El-Zagazig Tourist Attractions
The rising provincial capital of El-Zagazig lies on the Muweis Canal (Bahr Muweis), the ancient Tanitic arm of the Nile, from which the Mashtul Canal branches off here. The chief center of the Egyptian cotton and corn trade, with large cotton ginning factories, it is a town of largely Western aspect.
There is a small Museum containing archeological material from the surrounding area.
Hill of Tell Basta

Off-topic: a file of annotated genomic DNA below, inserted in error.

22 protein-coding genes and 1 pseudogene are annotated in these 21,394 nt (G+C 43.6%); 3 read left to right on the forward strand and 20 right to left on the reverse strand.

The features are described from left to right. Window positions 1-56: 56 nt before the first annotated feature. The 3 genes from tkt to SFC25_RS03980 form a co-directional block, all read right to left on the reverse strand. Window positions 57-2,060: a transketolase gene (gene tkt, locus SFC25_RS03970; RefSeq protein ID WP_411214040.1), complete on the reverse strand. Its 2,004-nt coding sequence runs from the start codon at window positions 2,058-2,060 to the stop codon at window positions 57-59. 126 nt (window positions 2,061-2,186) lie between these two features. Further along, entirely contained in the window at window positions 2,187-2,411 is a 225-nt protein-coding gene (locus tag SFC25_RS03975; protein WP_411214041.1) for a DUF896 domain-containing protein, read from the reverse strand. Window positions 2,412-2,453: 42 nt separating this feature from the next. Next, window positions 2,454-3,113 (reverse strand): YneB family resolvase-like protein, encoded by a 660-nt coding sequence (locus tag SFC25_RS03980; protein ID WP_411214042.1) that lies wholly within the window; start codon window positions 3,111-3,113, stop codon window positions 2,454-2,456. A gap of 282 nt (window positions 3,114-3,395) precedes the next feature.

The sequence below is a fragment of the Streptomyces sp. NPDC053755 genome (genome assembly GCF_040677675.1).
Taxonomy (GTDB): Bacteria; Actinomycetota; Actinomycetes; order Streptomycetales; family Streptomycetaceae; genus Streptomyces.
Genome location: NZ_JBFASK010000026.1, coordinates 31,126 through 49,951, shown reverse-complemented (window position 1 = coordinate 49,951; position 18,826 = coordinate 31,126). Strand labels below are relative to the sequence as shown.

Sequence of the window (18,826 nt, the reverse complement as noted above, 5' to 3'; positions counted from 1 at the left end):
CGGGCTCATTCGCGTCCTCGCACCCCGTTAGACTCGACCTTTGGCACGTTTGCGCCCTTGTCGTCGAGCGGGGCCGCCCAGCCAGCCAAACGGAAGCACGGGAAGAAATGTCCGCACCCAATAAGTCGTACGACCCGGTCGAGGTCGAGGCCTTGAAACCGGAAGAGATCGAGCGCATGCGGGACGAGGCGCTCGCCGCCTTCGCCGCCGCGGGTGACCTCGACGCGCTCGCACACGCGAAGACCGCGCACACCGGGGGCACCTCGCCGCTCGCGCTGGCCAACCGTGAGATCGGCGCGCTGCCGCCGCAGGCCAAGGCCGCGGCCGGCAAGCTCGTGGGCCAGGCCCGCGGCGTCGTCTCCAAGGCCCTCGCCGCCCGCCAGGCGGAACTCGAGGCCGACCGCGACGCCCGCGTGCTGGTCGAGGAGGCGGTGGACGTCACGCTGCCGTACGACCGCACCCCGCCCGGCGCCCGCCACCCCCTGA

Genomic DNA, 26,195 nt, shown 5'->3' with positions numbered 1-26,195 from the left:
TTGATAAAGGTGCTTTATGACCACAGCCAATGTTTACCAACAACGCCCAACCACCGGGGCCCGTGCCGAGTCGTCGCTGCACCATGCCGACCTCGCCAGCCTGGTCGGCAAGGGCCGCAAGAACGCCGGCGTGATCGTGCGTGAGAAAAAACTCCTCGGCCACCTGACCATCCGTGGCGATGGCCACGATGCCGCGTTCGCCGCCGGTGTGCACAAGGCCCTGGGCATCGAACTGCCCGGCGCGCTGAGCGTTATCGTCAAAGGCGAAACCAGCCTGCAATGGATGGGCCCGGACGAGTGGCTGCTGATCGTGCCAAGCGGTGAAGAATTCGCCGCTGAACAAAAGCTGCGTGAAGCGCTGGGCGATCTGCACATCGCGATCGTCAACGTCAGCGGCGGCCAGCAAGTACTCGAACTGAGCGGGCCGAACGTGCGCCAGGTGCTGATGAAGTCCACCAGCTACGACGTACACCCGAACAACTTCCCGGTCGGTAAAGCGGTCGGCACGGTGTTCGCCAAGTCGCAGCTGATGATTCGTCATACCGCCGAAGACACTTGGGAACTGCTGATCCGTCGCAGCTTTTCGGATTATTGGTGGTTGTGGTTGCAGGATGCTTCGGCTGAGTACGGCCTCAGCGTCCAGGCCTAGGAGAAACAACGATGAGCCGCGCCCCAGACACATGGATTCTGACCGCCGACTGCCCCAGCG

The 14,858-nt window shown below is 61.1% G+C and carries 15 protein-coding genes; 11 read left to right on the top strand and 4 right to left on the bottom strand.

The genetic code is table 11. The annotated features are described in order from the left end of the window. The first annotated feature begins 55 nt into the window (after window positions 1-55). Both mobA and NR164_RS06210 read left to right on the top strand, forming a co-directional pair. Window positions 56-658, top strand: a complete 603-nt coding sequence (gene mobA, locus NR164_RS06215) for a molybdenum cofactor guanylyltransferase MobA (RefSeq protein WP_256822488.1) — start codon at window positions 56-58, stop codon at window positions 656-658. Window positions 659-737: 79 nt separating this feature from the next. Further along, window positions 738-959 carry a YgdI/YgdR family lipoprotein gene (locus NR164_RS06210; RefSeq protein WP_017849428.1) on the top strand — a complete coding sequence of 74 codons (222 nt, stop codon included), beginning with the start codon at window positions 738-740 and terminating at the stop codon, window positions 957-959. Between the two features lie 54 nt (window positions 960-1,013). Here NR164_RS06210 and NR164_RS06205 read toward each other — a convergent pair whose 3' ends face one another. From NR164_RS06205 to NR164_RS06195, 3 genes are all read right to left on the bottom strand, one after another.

On the south eastern outskirts of the town is the Hill of Tell Basta, with the extensive remains of ancient Bubastis (Egyptian Per-Bastet), capital of the Bubastite nome. The walls of some ancient brick buildings survive to a considerable height. Below the southwest side of the hill, usually lying in water, are the remains (granite blocks, columns, architraves and other architectural fragments, some of them with inscriptions and reliefs, and a few statues) of the Temple of Bastet, the town's tutelary goddess, which was excavated by the Egypt Exploration Fund in 1887-89; they are likely, however, to be of interest only to specialists. The temple was begun by Cheops and Chephren, underwent much alteration at the hands of Ramesses II and other later kings and was given its final form by the 22nd Dynasty rulers who had their capital at Bubastis and by Nectanebo II (30th Dynasty). It then consisted of four large halls with a total length of 600 feet in which the festivals of Bastet were celebrated.The festival of Bastet was described by Herodotus (c. 490-c. 420 B.C.) in the following words:"When the Egyptians travel to Bubastis they do so in the following manner. Men and women sail together, and in each boat there are many persons of both sexes. Some of the women make a noise with rattles, and some of the men play pipes during the whole journey, while the other men and women sing and clap their hands. When they come to a town on the way, they lay to, and some of the women land and shout and mock the women of the place, while others dance and get up to mischief. They do this at every town lying on the Nile; but when they come to Bubastis they begin the festival with great offerings and sacrifices. The Egyptians say that some 700,000 men and women make this pilgrimage every year."The prophet Ezekiel, in his prophecy on the desolation of Egypt, refers to Bubastis under the name of Pi-beseth (Ezekiel 30:17).